Committee on Economic Security (CES)

Volume VII. Health in Relation to Economic Security


Part 3- Tuesday Evening Session, January 29, 1935

Medical Advisory Board

Tuesday Evening, January 29, 1935

The meeting convened at 8:15 p.m., Mr. Sydenstricker presiding.

CHAIRMAN SYDENSTRICKER: I would suggest that you take a copy of Dr. Parran's presentation with you and study it tonight.

I think it would be a very good idea if we went on with the subject of health insurance and then returned to Dr. Parran's suggestion, because the administrative phases of the whole problem may be somewhat common.

We stopped this afternoon on page 15. We were down to the point of Federal Standards. It doesn't make much difference which points we take up first. Logically it seemed to us that the question of scope and the population to be included might be first. Point 16 on page 15: "The population to be included." We are speaking in terms of a state system all the way through, implemented by some sort of Federal subsidy. How that Federal subsidy is to be brought about is another question. "A state law to be approved must be such as will apply to a substantial proportion (at least 50 per cent?) of all gainfully occupied persons within the state, and their dependents. The following principles are to be considered in drafting federal standards and administrative specifications and in state laws:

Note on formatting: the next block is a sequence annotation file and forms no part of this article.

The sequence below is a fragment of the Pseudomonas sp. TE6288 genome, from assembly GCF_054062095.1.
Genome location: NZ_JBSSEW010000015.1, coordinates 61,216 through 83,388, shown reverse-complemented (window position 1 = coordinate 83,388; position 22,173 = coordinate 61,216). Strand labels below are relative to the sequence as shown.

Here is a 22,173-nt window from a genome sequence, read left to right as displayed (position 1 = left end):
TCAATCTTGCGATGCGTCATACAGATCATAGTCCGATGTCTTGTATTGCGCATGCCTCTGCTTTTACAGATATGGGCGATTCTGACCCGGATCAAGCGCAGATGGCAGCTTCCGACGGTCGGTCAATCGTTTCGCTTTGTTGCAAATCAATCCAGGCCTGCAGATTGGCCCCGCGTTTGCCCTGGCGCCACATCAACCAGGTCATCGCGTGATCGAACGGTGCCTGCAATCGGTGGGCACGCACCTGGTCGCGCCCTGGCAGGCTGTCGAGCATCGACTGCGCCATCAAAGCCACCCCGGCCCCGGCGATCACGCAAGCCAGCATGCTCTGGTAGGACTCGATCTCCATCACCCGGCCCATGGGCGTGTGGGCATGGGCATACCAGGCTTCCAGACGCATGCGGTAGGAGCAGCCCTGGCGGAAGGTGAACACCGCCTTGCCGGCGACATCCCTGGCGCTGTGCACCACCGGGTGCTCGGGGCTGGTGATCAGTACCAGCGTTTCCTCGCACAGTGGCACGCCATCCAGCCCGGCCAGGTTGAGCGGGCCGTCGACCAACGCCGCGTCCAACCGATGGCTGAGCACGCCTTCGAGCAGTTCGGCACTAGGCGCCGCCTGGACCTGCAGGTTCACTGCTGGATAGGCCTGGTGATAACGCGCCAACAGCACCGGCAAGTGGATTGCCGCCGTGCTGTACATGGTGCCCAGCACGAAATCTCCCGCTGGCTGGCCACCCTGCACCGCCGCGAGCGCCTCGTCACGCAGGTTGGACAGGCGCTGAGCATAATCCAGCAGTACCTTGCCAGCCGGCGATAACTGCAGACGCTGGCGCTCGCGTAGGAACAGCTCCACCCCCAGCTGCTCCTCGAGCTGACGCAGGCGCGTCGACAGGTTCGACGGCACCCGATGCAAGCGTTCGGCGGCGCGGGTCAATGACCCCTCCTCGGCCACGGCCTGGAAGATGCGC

"a. The insured population should be as broad as is practical in respect to the income groups which are included.